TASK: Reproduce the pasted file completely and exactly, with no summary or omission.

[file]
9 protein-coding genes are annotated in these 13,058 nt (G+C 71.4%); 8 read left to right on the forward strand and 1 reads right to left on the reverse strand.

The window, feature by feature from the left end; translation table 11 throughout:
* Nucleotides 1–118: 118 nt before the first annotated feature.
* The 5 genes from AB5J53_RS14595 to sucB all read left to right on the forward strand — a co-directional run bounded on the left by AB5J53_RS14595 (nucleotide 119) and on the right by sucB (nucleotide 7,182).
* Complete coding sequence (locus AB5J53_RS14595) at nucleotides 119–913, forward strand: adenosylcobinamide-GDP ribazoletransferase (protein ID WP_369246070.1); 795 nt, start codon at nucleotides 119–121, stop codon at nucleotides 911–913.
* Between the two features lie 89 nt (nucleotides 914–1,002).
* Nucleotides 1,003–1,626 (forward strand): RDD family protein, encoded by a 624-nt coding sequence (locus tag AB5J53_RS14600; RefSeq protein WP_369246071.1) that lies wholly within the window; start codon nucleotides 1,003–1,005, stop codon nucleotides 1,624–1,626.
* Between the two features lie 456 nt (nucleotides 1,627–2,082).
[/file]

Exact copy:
9 protein-coding genes are annotated in these 13,058 nt (G+C 71.4%); 8 read left to right on the forward strand and 1 reads right to left on the reverse strand.

The window, feature by feature from the left end; translation table 11 throughout:
* Nucleotides 1–118: 118 nt before the first annotated feature.
* The 5 genes from AB5J53_RS14595 to sucB all read left to right on the forward strand — a co-directional run bounded on the left by AB5J53_RS14595 (nucleotide 119) and on the right by sucB (nucleotide 7,182).
* Complete coding sequence (locus AB5J53_RS14595) at nucleotides 119–913, forward strand: adenosylcobinamide-GDP ribazoletransferase (protein ID WP_369246070.1); 795 nt, start codon at nucleotides 119–121, stop codon at nucleotides 911–913.
* Between the two features lie 89 nt (nucleotides 914–1,002).
* Nucleotides 1,003–1,626 (forward strand): RDD family protein, encoded by a 624-nt coding sequence (locus tag AB5J53_RS14600; RefSeq protein WP_369246071.1) that lies wholly within the window; start codon nucleotides 1,003–1,005, stop codon nucleotides 1,624–1,626.
* Between the two features lie 456 nt (nucleotides 1,627–2,082).